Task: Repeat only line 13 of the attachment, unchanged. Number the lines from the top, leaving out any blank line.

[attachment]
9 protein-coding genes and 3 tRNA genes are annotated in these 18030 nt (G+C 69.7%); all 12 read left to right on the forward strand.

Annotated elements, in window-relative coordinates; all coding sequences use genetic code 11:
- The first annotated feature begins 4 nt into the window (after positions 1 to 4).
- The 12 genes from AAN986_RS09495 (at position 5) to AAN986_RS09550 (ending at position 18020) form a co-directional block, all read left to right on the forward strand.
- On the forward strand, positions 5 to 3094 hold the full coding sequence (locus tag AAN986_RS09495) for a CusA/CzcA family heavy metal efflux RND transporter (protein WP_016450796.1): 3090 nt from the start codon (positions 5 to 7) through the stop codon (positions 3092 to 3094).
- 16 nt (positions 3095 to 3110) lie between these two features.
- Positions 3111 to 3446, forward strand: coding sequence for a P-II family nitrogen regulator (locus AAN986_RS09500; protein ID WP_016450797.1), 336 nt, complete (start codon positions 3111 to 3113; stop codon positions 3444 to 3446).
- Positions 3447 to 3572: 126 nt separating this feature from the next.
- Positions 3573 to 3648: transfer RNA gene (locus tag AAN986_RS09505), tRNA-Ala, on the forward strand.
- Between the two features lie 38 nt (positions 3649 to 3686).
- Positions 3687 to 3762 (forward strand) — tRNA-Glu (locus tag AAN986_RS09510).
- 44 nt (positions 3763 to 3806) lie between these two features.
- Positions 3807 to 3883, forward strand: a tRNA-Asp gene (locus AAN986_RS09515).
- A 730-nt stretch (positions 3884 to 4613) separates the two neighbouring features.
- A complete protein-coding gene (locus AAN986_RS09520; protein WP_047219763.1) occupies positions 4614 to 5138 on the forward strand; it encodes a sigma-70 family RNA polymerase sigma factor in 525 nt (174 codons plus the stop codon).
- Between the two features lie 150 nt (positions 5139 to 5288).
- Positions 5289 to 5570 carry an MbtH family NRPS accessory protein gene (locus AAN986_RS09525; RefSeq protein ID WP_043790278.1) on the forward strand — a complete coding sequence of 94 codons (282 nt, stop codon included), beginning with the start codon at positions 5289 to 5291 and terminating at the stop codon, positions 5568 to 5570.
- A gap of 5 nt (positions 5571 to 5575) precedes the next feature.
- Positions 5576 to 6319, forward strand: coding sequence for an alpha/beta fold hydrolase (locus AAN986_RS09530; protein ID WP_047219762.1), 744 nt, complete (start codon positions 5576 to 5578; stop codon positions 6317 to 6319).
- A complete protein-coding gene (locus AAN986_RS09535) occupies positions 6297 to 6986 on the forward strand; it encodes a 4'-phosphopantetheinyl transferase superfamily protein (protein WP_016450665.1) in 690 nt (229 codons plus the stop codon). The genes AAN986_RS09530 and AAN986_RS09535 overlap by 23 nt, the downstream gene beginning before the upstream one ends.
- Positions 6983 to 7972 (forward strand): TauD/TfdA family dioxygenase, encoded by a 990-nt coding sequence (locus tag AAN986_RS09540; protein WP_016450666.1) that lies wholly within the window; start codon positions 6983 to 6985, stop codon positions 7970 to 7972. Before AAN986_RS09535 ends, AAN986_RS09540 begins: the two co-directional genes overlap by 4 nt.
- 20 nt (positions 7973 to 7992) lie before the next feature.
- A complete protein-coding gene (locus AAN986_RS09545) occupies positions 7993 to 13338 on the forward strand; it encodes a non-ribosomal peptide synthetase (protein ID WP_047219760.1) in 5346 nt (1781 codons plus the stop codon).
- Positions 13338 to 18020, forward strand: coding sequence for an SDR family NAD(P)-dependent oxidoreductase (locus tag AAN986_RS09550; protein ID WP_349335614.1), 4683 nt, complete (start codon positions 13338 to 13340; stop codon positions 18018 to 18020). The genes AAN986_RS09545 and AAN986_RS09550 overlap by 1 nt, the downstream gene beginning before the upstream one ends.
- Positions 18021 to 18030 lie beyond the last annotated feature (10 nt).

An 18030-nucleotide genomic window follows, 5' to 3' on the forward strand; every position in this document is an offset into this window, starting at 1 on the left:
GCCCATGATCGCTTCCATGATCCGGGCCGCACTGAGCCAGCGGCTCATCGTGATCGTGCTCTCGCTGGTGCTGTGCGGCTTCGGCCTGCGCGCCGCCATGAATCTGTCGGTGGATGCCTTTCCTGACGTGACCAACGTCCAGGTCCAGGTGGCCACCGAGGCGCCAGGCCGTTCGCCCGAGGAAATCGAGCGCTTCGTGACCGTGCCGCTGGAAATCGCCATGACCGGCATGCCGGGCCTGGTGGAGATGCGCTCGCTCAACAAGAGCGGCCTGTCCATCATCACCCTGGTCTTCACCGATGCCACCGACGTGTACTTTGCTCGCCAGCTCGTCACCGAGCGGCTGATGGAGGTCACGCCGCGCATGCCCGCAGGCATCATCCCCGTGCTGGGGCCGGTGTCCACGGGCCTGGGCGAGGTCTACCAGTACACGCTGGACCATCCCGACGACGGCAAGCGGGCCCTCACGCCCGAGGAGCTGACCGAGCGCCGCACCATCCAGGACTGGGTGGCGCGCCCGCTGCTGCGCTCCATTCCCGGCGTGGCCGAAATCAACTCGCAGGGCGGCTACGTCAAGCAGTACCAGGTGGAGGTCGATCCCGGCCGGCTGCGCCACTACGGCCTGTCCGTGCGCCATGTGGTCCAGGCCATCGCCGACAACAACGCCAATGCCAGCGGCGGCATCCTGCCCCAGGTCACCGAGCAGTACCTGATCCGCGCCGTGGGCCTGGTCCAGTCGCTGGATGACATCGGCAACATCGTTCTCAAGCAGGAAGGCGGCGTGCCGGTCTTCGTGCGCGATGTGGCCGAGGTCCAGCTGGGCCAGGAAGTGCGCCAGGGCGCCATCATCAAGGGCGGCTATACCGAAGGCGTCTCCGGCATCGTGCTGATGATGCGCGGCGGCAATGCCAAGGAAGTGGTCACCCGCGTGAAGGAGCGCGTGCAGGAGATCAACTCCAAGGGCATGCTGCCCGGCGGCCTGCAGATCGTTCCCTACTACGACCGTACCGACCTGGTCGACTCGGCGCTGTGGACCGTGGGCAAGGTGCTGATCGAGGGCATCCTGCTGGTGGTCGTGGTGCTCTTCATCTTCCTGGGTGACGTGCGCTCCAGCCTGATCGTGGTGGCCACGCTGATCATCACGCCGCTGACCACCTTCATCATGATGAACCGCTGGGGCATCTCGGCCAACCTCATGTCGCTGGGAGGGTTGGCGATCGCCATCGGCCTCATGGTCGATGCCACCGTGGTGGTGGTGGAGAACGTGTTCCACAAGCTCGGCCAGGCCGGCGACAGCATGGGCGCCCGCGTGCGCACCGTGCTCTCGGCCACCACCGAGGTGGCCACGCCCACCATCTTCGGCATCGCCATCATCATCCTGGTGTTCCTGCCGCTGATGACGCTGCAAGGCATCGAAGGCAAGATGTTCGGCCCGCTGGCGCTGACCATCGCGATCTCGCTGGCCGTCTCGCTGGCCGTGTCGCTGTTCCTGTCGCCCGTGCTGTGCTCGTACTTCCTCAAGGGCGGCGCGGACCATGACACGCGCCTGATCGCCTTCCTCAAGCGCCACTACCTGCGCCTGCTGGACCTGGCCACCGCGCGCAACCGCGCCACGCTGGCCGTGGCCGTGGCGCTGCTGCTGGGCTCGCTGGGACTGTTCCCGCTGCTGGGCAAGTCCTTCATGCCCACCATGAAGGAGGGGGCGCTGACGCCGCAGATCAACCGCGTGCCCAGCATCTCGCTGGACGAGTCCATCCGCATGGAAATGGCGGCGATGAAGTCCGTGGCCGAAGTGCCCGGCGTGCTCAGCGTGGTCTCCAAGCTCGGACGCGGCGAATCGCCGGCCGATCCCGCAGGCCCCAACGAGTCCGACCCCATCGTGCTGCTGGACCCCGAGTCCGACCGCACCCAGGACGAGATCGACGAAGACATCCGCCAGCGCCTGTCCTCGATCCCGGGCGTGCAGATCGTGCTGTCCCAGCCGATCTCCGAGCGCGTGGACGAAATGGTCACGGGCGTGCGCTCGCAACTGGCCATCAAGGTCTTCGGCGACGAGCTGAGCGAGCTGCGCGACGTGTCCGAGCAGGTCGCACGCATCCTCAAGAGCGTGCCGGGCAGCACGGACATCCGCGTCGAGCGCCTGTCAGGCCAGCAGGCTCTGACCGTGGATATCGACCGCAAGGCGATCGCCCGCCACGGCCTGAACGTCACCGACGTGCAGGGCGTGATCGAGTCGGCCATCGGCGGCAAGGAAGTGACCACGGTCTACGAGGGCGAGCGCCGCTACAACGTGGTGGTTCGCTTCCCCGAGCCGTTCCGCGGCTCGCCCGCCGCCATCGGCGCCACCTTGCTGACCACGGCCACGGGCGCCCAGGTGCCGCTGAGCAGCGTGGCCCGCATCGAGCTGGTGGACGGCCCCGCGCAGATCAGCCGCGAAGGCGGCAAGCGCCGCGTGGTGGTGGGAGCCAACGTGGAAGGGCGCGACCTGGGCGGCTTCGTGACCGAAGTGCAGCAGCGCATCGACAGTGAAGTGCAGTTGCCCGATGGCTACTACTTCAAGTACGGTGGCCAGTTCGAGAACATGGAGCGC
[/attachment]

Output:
- Positions 3807 to 3883, forward strand: a tRNA-Asp gene (locus AAN986_RS09515).